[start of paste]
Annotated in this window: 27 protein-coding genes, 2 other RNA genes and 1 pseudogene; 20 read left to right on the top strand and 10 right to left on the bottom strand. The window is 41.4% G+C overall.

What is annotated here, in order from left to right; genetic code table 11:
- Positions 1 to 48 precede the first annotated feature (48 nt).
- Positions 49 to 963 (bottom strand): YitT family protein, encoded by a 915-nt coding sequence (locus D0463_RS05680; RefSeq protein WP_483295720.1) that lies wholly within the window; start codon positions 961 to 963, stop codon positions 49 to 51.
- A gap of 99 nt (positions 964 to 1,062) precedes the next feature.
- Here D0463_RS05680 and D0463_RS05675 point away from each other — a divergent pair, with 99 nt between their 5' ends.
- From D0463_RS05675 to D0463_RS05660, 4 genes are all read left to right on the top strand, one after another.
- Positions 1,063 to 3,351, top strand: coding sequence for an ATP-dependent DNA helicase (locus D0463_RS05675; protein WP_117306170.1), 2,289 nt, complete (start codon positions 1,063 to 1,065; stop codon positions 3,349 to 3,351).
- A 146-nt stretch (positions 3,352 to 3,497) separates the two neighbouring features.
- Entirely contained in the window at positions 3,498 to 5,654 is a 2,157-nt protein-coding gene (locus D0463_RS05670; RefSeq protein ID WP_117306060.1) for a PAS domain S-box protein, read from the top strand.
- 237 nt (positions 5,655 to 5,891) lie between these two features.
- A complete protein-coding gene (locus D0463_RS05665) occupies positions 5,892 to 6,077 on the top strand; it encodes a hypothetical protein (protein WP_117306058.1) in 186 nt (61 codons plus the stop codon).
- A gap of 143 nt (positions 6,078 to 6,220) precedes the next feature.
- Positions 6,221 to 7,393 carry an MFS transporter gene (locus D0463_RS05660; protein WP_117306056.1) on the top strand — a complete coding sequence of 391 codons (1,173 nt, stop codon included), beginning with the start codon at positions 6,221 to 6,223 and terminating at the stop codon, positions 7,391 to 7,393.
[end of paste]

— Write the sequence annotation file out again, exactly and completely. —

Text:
Annotated in this window: 27 protein-coding genes, 2 other RNA genes and 1 pseudogene; 20 read left to right on the top strand and 10 right to left on the bottom strand. The window is 41.4% G+C overall.

What is annotated here, in order from left to right; genetic code table 11:
- Positions 1 to 48 precede the first annotated feature (48 nt).
- Positions 49 to 963 (bottom strand): YitT family protein, encoded by a 915-nt coding sequence (locus D0463_RS05680; RefSeq protein WP_483295720.1) that lies wholly within the window; start codon positions 961 to 963, stop codon positions 49 to 51.
- A gap of 99 nt (positions 964 to 1,062) precedes the next feature.
- Here D0463_RS05680 and D0463_RS05675 point away from each other — a divergent pair, with 99 nt between their 5' ends.
- From D0463_RS05675 to D0463_RS05660, 4 genes are all read left to right on the top strand, one after another.
- Positions 1,063 to 3,351, top strand: coding sequence for an ATP-dependent DNA helicase (locus D0463_RS05675; protein WP_117306170.1), 2,289 nt, complete (start codon positions 1,063 to 1,065; stop codon positions 3,349 to 3,351).
- A 146-nt stretch (positions 3,352 to 3,497) separates the two neighbouring features.
- Entirely contained in the window at positions 3,498 to 5,654 is a 2,157-nt protein-coding gene (locus D0463_RS05670; RefSeq protein ID WP_117306060.1) for a PAS domain S-box protein, read from the top strand.
- 237 nt (positions 5,655 to 5,891) lie between these two features.
- A complete protein-coding gene (locus D0463_RS05665) occupies positions 5,892 to 6,077 on the top strand; it encodes a hypothetical protein (protein WP_117306058.1) in 186 nt (61 codons plus the stop codon).
- A gap of 143 nt (positions 6,078 to 6,220) precedes the next feature.
- Positions 6,221 to 7,393 carry an MFS transporter gene (locus D0463_RS05660; protein WP_117306056.1) on the top strand — a complete coding sequence of 391 codons (1,173 nt, stop codon included), beginning with the start codon at positions 6,221 to 6,223 and terminating at the stop codon, positions 7,391 to 7,393.